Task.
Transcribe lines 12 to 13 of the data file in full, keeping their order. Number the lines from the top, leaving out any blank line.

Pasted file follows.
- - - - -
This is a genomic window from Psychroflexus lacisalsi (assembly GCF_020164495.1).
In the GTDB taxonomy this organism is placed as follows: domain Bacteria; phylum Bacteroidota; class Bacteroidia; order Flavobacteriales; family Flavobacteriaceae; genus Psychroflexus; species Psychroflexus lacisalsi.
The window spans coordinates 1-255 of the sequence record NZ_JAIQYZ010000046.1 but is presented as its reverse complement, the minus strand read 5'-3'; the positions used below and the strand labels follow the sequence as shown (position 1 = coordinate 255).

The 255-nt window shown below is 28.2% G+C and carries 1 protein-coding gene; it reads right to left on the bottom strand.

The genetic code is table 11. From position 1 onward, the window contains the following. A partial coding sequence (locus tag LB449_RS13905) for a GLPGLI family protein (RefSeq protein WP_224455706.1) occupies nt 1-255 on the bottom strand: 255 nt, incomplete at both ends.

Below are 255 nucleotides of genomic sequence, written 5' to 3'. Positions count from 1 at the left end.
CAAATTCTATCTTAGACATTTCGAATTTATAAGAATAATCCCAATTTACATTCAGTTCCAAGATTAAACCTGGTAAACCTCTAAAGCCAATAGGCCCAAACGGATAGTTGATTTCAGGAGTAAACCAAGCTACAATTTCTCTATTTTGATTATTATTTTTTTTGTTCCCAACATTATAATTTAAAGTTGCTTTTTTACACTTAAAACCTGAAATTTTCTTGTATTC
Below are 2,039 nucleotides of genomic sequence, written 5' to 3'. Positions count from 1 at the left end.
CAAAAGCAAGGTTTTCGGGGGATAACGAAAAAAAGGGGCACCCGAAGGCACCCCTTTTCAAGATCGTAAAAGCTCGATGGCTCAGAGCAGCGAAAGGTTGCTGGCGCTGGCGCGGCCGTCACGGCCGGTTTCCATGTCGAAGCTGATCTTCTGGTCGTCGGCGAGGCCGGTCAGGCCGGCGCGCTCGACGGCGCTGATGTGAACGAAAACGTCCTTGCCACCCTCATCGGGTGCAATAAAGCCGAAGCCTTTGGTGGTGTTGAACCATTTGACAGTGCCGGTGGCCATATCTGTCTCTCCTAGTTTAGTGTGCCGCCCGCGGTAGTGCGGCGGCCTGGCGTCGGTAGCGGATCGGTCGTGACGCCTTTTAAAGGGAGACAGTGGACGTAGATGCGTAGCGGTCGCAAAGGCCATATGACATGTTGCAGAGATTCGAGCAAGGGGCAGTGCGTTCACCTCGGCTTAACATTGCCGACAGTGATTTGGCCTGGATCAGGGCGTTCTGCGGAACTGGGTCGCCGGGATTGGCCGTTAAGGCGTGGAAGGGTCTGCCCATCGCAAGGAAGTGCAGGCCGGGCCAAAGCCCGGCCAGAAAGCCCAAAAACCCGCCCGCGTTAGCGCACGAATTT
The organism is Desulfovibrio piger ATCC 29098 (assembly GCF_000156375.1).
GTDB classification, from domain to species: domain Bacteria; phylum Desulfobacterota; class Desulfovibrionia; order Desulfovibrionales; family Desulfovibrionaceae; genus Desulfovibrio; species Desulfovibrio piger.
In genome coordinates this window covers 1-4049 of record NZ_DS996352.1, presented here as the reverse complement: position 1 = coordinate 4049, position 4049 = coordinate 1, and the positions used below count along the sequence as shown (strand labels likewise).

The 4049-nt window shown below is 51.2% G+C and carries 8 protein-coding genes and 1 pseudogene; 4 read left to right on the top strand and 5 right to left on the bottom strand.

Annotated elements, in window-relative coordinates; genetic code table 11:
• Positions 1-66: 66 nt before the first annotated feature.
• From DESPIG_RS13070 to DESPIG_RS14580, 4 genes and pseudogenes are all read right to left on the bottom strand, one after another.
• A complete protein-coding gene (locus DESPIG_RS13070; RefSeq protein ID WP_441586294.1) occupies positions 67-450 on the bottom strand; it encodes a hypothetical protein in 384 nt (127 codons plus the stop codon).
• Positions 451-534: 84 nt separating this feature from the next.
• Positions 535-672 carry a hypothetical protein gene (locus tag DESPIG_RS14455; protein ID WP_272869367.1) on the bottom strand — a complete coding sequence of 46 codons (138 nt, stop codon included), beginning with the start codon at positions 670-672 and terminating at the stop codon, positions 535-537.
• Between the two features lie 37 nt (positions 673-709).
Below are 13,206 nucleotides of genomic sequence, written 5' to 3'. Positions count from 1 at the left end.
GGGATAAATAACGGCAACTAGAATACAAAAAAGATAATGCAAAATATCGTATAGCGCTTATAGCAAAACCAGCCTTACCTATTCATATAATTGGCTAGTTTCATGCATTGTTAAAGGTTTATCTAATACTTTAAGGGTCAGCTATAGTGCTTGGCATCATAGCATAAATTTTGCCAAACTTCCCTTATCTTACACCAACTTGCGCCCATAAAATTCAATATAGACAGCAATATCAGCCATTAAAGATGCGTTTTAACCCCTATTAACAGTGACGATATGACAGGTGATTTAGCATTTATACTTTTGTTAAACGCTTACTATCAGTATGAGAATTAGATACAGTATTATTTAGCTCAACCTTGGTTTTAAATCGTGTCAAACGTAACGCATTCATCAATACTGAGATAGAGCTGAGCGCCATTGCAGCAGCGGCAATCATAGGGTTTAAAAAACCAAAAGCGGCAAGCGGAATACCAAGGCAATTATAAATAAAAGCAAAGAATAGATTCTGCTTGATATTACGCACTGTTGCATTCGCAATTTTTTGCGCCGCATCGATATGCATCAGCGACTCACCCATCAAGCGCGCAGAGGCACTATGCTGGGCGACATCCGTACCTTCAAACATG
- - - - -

In genome coordinates this window covers 1-4049 of record NZ_DS996352.1, presented here as the reverse complement: position 1 = coordinate 4049, position 4049 = coordinate 1, and the positions used below count along the sequence as shown (strand labels likewise).

The 4049-nt window shown below is 51.2% G+C and carries 8 protein-coding genes and 1 pseudogene; 4 read left to right on the top strand and 5 right to left on the bottom strand.